Battle of Shiloh
Lesson 2: The Battles of the Civil War
After the first shots at Fort Sumter, both the North and South rushed to mobilize for war. Few had any notion that this war would last four grueling years. Most northerners believed that their advantages in men and materiel would bring a quick victory; nevertheless, the first two years proved to be quite trying for the Union as the Confederate Army of Northern Virginia scored a number of spectacular victories in the Eastern theater of the war. It was only after the twin Union victories at Gettysburg and Vicksburg that the tide of the war turned; thereafter the war became a slow grind that ultimately exhausted not only the Confederacy's army, but its economy and society as well.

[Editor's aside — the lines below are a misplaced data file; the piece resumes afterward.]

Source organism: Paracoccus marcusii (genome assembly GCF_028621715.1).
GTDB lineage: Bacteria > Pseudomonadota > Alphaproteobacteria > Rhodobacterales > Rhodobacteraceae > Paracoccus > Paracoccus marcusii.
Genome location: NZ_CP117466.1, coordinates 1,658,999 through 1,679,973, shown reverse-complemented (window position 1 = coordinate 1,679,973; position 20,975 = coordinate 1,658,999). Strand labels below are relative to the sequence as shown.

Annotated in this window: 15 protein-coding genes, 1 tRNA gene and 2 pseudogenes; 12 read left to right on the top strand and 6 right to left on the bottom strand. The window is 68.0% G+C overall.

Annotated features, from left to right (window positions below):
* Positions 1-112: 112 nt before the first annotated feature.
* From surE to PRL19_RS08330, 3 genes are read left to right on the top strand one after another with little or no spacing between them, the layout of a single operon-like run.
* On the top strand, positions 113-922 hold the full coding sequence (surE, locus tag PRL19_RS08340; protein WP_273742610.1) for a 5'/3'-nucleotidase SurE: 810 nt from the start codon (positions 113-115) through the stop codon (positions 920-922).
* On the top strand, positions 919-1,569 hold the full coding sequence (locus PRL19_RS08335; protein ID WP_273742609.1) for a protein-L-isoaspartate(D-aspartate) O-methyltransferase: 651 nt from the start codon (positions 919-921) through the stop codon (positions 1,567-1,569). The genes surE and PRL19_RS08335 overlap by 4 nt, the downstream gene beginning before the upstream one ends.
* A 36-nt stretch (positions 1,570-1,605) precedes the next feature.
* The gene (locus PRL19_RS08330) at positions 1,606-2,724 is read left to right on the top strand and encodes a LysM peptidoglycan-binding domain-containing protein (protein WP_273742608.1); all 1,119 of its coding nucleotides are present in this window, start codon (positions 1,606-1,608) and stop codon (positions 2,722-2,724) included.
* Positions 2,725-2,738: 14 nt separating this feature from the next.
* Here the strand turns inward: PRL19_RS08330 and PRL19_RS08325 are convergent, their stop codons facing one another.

Through the use of maps and original documents, this lesson will focus on the key battles of the war and how they contributed to its outcome. It will also examine the "total war" strategy of General Sherman, and the role of naval warfare in bringing about a Union victory.
Explain why the battles of Gettysburg and Vicksburg were the turning points of the war.
Evaluate the role of Sherman's "total war" tactics in bringing about a Union victory.
What were the turning points of the Civil War?
Should there be rules to war?